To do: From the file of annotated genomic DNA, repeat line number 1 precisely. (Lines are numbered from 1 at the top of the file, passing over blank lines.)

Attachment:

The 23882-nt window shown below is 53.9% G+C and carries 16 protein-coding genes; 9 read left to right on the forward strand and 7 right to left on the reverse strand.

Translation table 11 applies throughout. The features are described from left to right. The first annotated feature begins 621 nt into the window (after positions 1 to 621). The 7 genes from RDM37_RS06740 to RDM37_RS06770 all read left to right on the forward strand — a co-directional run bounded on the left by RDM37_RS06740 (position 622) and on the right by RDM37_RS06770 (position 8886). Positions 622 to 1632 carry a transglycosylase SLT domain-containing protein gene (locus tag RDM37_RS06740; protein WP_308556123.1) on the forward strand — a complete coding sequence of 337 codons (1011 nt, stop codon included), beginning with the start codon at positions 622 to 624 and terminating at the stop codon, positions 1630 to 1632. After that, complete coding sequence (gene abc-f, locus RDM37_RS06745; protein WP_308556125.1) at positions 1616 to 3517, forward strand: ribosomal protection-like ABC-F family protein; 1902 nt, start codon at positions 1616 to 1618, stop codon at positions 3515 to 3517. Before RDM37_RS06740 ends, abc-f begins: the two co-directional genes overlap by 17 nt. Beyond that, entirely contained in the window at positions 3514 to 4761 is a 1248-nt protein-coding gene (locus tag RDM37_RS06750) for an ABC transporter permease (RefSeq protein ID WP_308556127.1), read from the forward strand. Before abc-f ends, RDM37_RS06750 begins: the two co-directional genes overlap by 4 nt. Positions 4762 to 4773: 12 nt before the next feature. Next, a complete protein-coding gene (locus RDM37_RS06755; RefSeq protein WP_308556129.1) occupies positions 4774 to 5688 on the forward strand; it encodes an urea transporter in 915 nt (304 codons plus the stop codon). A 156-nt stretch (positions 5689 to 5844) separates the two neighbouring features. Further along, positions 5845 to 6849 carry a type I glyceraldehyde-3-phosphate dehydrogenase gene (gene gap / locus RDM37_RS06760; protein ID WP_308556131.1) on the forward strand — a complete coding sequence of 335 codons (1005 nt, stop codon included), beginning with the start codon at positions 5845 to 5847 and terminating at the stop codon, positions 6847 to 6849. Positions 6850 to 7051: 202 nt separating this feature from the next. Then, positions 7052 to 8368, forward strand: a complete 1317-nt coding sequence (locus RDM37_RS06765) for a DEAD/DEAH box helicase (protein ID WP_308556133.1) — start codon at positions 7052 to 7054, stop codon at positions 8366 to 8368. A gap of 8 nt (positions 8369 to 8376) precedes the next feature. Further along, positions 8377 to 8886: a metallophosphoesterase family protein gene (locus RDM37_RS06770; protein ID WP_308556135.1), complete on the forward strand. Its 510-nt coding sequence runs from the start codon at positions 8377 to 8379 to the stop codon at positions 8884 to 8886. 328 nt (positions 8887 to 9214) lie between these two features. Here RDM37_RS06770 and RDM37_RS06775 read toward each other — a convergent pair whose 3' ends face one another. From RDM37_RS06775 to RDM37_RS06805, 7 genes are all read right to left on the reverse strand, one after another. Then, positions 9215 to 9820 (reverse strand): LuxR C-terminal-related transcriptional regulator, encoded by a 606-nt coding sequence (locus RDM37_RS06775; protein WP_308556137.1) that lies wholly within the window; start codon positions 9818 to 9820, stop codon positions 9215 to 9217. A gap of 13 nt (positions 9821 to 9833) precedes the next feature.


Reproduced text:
The 23882-nt window shown below is 53.9% G+C and carries 16 protein-coding genes; 9 read left to right on the forward strand and 7 right to left on the reverse strand.